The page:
Extraordinary Evil: A Short Walk to Genocide

Extraordinary Evil: A Short Walk to Genocide

by Barbara Coloroso
     
 

From best-selling author Barbara Coloroso comes a timely and essential book about genocide. Through an examination of three clearly defined genocides — the Armenian and Rwandan genocides, and the European Holocaust — Coloroso deconstructs the causes and consequences, both to its immediate victims and to the fabric of the world at large, and proposes the

Overview

From best-selling author Barbara Coloroso comes a timely and essential book about genocide. Through an examination of three clearly defined genocides — the Armenian and Rwandan genocides, and the European Holocaust — Coloroso deconstructs the causes and consequences, both to its immediate victims and to the fabric of the world at large, and proposes the conditions that must exist in order to eradicate this evil from the world. Coloroso is well known for her best-selling books that explore why children bully. In Extraordinary Evil she builds upon that research to explain why the impulse to bully is mirrored by the act of genocide. By linking the psychology of the bully to the motivation that leads a community to murder, Coloroso provides devastating and vital insight into why people kill their neighbors. Based on the author's 15 years of research and extensive travel, Extraordinary Evil is an urgently needed work in an age when acts of genocide seem to occur more frequently and are in the public's consciousness more than ever before.

Editorial Reviews

Publishers Weekly

Placing genocidal campaigns at the extreme on a spectrum of bullying that begins in socialization's earliest stages, Coloroso (The Bully, the Bullied, and the Bystander) seeks to strengthen the legal and moral prevention of genocide and to improve humanitarian intervention. Analyzing the plight of the Armenians; the Jews, Roma and Sinti; and Rwandan Tutsis, she marshals solid studies, victim and perpetrator testimonies, as well as her own expertise as a nationally recognized speaker on conflict resolution. Her discussion of problems of definition, political will, and social and psychological persuasion are useful, but her argument can be tedious, despite graphic and distressing detail. Drawing heavily and only semiconvincingly on her earlier child-centered work, Coloroso has a tendency to rely on Power Point-style lists, brusquely contextualized quotations and even a cartoon-illustrated flowchart of bullies and their enablers. Her generalizations can be disturbing-for example, when she suggests Rwanda's colonial past plays no role in the current violence, despite contrary arguments from Mahmood Mamdani and others not cited here. Coloroso's checklist of genocidal prerequisites can also blur into other acts of state-sponsored or condoned aggression and exploitation. This book provides entry into a vital dialogue, but should be considered at best a beginning. (Sept.)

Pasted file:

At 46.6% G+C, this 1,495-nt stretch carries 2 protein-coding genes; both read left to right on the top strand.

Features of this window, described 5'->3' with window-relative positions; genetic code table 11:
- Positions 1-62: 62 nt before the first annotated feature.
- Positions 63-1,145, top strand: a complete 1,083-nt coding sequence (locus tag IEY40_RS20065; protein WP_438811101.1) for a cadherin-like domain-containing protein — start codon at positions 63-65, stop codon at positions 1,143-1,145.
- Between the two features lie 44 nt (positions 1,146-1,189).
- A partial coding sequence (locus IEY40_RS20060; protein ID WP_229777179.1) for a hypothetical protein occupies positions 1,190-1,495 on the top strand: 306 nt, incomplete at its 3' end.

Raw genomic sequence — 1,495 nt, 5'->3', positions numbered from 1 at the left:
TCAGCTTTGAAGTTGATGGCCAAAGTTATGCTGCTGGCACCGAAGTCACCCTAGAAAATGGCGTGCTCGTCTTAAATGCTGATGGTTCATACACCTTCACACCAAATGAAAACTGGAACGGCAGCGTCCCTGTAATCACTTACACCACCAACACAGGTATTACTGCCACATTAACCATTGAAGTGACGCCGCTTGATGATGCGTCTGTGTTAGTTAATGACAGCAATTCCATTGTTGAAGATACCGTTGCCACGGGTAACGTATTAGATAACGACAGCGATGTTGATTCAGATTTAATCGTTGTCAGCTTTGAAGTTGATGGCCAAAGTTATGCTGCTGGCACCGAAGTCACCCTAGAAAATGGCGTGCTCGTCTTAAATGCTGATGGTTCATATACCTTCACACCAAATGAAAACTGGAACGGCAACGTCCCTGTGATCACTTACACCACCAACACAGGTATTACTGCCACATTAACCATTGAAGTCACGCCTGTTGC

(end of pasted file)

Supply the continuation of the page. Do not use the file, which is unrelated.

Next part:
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Kirkus Reviews
Or, when bad things happen to good peoples: an educator's explanation, predictably oversimplified, of what causes one ethnic group to massacre another one. If you want to know why people do such things, look at a schoolyard, where, Coloroso (The Bully, the Bullied, and the Bystander, 2004, etc.) suggests, it's easy to find the precursors of genocide. That is to say, genocide is "the most extreme form of bullying-a far too common behavior that is learned in childhood and rooted in contempt for another human being who has been deemed to be, by the bully and his or her accomplices, worthless, inferior, and undeserving of respect." The historical literature is unrevealing as to whether, say, Adolf Hitler beat up his schoolmates at recess, but, Coloroso notes, the Turks slaughtered the Armenians because, among other things, they were sure they could get away with it; Hitler emulated the Turks in slaughtering the Jews, saying, "Who, after all, speaks today of the annihilation of the Armenians?"; and the Hutus of Rwanda emulated Hitler in slaughtering the Tutsi, modeling their campaign on the Nuremburg Laws and carefully citing the speeches of the Nazi leader. The chain suggests that the perpetrators of genocide have a greater sense of history and of historical amnesia than do most people, but Coloroso chalks such terrible acts up to a grown-up reflex of what she deems the "schoolyard bullying circle," something that, she writes, she uses "when speaking to educators . . . to demonstrate in graphic form the manner in which the three characters (bully, bullied and bystander) act in relation to one another and play a part in bullying." And so the book continues, adding up to a PowerPointpresentation for a guidance counselors' convention. For a vastly more substantial approach, see Samantha Power's "A Problem from Hell": America and the Age of Genocide (2002).

Product Details

ISBN-13:
9781568583716
Publisher:
Nation Books
Publication date:
08/28/2007
Pages:
272
Product dimensions:
5.60(w) x 8.30(h) x 1.00(d)

Meet the Author

Barbara Coloroso is an internationally recognized speaker and author in the areas of parenting, teaching, school discipline, nonviolent conflict resolution, reconciliatory justice, and grieving. Her bestselling books include Parenting through Crisis; The Bully, The Bullied, and the Bystander; and Kids Are Worth It!.

A former Franciscan nun, she now lives with her husband and three teenagers in Littleton, Colorado.

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